Hollywood Flashback: Donald Trump Tried to Topple the NFL in the 1980s

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Donald Trump (right) and New Jersey Generals coach Walt Michaels at Giants Stadium in 1983.

Andy Warhol helped judge the future president's cheerleader competition for his USFL team, and the two later had a failed collaboration over the artist's paintings of Trump Tower.

Perhaps Donald Trump's most creative innovation as a United States Football League team owner was having Andy Warhol choose its cheerleaders.

In 1983, the future president, then 37, paid $9 million for the New Jersey Generals — part of a startup league seeking to become a springtime alternative to the NFL. "The only reason Donald bought a USFL team is he wanted an NFL team and was not invited into their exclusive club," says Mandalay Sports Media co-chairman Mike Tollin, who made a documentary on the USFL.

To generate publicity, Trump held a cheerleader competition in Manhattan's Trump Tower basement with a jury that included impressionistic painter LeRoy Neiman, opera singer Beverly Sills and Warhol, who watched dozens of young women strut to Michael Jackson's "Billie Jean." Warhol had met Trump two years earlier at a birthday party for attorney Roy Cohn, and Trump visited his Factory. The artist, who in his Diaries calls Trump "a butch guy," created on spec eight 50-by-42-inch black-and-silver silk screens of Trump Tower for the building's lobby, then still under construction.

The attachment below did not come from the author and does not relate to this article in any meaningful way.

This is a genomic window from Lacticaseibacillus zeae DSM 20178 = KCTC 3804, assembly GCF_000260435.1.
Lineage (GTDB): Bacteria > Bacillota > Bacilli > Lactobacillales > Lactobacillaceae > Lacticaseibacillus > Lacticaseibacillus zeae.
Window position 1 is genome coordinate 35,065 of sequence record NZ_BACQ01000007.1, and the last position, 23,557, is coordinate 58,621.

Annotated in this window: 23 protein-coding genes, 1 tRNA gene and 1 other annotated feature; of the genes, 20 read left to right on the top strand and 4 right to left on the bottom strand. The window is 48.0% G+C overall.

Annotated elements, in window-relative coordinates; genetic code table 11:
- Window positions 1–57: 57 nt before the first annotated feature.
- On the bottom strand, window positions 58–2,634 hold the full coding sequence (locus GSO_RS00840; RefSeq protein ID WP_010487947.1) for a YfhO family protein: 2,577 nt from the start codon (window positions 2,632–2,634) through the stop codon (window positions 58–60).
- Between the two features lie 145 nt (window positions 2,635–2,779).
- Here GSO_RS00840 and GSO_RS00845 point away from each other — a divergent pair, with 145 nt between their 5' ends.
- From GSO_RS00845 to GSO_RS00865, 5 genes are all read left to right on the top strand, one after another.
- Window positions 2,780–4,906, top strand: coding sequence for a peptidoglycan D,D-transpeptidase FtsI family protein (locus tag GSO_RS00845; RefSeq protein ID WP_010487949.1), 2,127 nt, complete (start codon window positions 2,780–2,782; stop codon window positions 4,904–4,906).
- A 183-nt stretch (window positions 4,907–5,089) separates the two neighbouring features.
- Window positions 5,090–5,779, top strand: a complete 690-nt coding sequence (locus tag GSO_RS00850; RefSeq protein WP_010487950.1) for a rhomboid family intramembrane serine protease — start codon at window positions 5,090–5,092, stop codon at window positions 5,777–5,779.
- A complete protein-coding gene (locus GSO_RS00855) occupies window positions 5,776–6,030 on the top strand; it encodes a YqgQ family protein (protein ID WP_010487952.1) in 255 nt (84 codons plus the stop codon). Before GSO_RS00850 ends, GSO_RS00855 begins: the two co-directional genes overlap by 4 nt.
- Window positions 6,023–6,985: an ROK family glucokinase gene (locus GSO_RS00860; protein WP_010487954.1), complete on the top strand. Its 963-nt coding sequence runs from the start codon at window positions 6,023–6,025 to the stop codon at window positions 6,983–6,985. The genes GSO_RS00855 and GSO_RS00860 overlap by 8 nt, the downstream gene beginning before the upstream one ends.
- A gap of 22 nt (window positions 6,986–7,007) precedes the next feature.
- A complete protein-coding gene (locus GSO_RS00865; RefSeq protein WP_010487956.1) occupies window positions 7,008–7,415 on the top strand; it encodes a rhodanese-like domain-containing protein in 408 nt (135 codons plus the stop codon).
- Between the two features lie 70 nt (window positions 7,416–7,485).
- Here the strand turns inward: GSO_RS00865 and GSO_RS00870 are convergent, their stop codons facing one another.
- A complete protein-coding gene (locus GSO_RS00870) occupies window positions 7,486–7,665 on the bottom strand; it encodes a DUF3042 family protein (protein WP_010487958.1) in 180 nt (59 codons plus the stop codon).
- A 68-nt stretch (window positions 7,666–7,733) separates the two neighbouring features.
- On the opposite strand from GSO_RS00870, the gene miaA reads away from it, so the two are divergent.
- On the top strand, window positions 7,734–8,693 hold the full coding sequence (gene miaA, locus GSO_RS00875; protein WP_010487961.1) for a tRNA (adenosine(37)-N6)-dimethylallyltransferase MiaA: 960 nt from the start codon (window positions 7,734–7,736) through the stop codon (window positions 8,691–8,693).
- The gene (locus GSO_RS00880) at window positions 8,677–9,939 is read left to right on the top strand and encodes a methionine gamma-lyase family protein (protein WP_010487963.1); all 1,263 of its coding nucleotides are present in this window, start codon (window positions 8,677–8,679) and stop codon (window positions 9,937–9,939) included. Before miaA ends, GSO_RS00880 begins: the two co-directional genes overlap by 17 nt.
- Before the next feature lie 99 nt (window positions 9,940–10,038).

But the collaboration did not go well. "It was a mistake to do so many," Warhol wrote. (Trump also wanted the paintings in pink and orange.) "I think Trump's sort of cheap though. I get that feeling." Trump didn't buy them, and two now belong to the Andy Warhol Museum in Pittsburgh.

As for the USFL, it didn't fare much better, only lasting three years. A plan that Trump favored was to move its season from spring to autumn, try to force a merger with the NFL and, if that failed, have Cohn file a $1.32 billion anti-trust lawsuit against the dominant league. In a baroque way, it both worked perfectly and failed disastrously: The USFL won the lawsuit, but the jury awarded just $1 in damages (which Trump called "a moral victory"). The USFL folded, and the $3.76 settlement check (it included interest and triple damages for the anti-trust aspect) from the NFL, which is holding its 51st Super Bowl in Houston on Feb. 5, never has been cashed.

This story first appeared in the Feb. 10 issue of The Hollywood Reporter magazine. To receive the magazine, click here to subscribe.

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